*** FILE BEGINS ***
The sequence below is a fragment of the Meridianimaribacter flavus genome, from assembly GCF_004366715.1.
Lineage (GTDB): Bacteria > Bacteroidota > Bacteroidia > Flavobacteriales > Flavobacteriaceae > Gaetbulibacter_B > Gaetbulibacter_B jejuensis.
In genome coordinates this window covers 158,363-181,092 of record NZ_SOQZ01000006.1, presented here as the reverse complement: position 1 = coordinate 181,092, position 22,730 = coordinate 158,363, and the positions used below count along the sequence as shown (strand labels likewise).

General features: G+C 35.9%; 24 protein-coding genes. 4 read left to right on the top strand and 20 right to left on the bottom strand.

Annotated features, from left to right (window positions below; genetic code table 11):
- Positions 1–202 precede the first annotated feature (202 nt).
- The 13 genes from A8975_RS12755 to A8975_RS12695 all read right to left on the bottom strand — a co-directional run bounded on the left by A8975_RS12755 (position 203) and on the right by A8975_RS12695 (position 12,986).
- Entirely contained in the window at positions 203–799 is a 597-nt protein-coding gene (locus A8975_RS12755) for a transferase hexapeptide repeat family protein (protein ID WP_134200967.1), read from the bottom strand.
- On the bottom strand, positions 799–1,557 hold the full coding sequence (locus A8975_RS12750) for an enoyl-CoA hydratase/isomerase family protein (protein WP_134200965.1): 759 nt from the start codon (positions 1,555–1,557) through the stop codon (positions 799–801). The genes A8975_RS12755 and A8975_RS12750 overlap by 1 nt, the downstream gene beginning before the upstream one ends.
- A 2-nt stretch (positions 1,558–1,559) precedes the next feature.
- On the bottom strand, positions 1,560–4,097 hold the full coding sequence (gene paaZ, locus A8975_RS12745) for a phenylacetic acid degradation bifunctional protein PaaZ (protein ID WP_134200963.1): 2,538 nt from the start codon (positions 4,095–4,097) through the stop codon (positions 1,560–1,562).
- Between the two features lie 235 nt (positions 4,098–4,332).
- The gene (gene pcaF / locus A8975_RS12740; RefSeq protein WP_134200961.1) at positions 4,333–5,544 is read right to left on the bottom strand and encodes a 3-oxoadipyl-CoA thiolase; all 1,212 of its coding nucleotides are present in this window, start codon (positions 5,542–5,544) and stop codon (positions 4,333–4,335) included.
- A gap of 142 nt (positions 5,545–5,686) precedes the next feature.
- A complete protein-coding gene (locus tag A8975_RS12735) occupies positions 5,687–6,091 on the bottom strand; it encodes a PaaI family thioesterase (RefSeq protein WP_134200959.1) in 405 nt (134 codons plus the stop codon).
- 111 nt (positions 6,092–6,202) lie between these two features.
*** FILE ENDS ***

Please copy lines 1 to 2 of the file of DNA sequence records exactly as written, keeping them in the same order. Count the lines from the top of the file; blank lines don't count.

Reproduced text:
The sequence below is a fragment of the Meridianimaribacter flavus genome, from assembly GCF_004366715.1.
Lineage (GTDB): Bacteria > Bacteroidota > Bacteroidia > Flavobacteriales > Flavobacteriaceae > Gaetbulibacter_B > Gaetbulibacter_B jejuensis.